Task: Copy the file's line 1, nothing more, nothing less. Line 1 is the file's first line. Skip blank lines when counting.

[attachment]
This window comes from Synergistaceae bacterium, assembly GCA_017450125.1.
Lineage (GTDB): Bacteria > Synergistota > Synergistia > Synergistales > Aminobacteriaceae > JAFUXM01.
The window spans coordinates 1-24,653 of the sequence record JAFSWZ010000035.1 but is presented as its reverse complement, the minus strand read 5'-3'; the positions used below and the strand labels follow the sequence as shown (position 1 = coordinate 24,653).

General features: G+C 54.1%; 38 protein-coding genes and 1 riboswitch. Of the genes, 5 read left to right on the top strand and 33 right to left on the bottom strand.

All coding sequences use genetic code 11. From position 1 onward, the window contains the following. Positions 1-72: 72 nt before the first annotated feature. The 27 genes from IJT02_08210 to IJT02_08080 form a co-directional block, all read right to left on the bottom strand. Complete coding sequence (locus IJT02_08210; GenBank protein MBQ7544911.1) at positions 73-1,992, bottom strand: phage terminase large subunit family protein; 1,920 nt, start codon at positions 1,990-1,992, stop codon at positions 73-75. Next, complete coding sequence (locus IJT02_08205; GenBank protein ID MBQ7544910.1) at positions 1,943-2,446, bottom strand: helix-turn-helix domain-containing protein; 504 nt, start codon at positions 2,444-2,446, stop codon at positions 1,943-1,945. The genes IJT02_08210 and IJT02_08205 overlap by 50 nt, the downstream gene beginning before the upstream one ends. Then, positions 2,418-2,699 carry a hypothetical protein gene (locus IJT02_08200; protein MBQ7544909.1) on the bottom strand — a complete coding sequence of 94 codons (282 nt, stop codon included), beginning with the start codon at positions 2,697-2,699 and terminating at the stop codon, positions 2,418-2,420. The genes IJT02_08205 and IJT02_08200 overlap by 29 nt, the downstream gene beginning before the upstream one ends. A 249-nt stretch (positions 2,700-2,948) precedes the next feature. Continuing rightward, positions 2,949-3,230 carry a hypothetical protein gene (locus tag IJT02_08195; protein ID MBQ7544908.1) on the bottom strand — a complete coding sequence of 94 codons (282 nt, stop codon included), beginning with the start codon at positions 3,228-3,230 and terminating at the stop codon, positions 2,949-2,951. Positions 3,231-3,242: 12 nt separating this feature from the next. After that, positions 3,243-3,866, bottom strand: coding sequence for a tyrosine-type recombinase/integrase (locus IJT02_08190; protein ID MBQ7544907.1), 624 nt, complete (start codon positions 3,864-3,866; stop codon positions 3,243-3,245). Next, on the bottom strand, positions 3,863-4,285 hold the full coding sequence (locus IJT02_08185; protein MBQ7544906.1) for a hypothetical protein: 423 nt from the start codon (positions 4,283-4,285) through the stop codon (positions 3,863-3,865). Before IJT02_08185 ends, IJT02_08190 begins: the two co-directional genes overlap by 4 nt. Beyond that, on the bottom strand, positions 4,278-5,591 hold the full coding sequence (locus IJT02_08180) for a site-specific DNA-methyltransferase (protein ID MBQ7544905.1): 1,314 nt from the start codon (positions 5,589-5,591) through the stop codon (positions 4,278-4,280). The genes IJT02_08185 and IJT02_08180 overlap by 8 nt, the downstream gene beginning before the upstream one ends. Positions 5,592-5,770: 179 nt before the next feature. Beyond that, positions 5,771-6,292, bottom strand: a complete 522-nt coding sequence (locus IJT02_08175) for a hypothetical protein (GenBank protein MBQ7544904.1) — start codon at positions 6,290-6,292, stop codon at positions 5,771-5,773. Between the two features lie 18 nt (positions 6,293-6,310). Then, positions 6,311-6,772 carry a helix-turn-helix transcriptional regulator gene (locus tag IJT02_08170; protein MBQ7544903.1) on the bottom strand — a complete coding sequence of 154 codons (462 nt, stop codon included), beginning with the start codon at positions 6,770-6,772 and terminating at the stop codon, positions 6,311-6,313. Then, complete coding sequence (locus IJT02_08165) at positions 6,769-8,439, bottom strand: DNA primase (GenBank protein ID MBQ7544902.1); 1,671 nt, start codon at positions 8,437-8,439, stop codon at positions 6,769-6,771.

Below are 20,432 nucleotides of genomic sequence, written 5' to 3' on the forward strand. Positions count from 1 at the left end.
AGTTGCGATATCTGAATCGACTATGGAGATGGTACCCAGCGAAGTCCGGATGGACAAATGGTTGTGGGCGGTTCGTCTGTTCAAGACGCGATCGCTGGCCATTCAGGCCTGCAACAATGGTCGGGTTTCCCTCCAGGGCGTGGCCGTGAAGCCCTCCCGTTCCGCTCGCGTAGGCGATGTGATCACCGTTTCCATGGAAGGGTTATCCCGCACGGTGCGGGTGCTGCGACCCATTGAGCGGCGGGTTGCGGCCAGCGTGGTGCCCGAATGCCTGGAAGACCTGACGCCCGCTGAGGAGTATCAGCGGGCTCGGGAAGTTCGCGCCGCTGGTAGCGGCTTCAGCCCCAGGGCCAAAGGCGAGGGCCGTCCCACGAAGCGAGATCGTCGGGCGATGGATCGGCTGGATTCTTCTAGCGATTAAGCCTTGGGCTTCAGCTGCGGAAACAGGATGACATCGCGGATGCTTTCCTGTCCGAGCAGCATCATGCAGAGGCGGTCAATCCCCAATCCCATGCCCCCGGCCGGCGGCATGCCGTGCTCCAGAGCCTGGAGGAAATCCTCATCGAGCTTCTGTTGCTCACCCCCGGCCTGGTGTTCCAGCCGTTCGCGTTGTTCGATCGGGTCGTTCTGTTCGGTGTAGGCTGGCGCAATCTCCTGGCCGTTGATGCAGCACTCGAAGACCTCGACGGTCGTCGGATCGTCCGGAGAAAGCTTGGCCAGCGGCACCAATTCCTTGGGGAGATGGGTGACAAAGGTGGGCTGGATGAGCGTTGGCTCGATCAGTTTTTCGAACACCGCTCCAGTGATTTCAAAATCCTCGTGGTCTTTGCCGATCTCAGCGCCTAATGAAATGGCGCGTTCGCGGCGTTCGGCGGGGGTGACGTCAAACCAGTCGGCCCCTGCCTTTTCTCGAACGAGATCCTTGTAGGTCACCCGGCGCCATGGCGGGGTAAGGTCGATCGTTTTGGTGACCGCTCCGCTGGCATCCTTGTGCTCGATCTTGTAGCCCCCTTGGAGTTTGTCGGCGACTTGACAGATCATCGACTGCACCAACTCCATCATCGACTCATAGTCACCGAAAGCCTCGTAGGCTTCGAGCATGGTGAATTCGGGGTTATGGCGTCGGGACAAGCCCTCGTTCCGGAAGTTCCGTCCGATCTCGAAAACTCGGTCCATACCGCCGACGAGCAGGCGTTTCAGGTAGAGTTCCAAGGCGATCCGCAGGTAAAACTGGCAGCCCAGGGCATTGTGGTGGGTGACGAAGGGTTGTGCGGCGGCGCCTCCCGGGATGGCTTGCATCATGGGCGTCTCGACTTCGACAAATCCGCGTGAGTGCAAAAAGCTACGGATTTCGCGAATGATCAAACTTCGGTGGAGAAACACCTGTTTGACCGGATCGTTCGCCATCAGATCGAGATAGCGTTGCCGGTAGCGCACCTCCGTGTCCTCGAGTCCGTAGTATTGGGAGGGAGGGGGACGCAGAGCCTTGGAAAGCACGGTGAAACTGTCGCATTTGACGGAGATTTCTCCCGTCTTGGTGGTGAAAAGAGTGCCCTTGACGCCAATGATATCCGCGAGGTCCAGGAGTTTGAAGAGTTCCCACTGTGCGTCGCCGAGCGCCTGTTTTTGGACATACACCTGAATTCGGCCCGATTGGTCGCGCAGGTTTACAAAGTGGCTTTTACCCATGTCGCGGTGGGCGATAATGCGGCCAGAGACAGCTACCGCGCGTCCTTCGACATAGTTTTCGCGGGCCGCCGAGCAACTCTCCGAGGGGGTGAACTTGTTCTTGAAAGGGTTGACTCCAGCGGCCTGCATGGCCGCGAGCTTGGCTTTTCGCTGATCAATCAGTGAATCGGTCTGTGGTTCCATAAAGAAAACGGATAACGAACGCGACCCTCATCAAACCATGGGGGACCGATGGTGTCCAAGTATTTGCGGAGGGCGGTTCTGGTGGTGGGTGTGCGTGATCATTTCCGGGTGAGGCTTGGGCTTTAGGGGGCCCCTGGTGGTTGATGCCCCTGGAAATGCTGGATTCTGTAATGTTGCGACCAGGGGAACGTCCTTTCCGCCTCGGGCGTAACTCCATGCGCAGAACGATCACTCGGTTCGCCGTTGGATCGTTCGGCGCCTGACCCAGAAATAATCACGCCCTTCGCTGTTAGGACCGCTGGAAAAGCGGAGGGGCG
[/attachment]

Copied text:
This window comes from Synergistaceae bacterium, assembly GCA_017450125.1.